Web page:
"A human group transforms itself into a crowd when it suddenly responds to a suggestion rather than to reasoning, to an image rather than to an idea, to an affirmation rather than to proof, to the repetition of a phrase rather than to arguments, to prestige rather than to competence." ~ Jean-Francois Revel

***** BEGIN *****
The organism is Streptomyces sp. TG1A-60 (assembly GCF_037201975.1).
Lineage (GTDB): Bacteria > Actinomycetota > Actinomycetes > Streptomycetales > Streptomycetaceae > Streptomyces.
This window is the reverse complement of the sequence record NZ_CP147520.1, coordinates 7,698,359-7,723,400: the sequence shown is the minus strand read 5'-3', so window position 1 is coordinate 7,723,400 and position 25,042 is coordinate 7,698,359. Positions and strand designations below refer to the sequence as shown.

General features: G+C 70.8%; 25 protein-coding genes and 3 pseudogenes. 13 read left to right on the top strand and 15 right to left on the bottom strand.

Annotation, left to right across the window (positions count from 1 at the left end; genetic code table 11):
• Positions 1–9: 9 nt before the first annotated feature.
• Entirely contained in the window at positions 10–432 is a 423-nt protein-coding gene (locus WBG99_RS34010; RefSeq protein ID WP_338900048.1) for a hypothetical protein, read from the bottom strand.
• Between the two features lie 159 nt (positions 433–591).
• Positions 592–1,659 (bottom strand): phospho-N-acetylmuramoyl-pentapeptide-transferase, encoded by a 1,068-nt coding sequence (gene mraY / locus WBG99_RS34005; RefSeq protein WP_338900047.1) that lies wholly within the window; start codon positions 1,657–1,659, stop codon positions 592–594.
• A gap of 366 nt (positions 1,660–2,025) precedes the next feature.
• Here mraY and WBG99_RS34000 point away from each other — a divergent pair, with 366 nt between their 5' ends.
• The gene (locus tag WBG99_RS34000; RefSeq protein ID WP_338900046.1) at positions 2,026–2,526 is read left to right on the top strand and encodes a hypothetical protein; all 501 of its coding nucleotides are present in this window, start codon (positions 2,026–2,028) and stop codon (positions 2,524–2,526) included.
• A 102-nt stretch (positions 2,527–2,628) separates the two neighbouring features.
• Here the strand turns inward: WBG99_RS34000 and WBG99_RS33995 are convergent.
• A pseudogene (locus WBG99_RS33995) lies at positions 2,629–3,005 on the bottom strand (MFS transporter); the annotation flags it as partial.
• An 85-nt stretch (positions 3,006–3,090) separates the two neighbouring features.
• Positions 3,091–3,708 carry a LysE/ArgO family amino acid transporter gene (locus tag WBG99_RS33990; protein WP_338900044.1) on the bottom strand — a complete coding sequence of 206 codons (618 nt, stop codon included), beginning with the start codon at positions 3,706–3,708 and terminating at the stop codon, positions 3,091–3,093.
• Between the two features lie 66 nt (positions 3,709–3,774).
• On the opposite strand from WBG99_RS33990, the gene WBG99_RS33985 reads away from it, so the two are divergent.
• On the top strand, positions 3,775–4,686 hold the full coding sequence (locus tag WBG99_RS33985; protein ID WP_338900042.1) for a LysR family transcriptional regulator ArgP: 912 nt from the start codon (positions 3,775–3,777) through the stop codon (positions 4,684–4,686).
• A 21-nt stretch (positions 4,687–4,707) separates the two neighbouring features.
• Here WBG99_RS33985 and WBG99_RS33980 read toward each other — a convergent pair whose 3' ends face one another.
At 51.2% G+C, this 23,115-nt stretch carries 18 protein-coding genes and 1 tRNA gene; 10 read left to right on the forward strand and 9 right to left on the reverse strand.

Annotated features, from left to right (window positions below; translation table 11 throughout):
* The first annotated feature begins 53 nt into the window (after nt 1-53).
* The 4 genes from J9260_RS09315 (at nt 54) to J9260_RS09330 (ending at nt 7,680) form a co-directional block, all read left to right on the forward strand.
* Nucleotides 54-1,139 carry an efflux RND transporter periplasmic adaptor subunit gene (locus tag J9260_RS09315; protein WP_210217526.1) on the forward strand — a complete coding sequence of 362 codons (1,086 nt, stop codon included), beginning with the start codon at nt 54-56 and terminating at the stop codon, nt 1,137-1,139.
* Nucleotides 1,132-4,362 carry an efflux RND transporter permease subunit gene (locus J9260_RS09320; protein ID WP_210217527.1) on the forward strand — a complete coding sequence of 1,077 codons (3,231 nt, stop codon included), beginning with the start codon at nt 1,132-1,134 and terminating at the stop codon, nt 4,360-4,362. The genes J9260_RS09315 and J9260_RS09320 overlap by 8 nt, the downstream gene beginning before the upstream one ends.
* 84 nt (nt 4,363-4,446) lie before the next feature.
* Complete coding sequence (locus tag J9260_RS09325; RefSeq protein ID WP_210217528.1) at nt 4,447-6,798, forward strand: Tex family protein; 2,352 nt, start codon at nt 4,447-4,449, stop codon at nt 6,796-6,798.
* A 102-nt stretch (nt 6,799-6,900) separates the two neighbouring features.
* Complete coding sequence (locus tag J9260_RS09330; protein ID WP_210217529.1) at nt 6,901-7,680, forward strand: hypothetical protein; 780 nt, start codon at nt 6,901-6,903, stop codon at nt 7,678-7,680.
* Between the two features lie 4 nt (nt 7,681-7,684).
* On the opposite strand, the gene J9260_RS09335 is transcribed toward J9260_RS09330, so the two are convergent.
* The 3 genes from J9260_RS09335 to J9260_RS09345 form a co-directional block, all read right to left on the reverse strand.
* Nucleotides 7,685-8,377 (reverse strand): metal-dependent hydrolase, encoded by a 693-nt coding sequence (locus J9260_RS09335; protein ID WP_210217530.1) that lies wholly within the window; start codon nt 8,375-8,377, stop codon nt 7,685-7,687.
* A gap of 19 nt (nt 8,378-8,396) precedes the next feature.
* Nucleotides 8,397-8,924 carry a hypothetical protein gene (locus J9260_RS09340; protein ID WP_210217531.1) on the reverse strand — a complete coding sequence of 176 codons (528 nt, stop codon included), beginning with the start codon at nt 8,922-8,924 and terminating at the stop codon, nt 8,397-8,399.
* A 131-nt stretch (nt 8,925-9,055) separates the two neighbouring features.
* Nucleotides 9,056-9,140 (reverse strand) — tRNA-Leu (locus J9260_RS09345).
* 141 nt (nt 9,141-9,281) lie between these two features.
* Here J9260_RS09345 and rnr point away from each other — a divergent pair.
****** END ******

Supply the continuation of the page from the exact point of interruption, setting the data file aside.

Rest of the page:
Heroes and Paladin Poseurs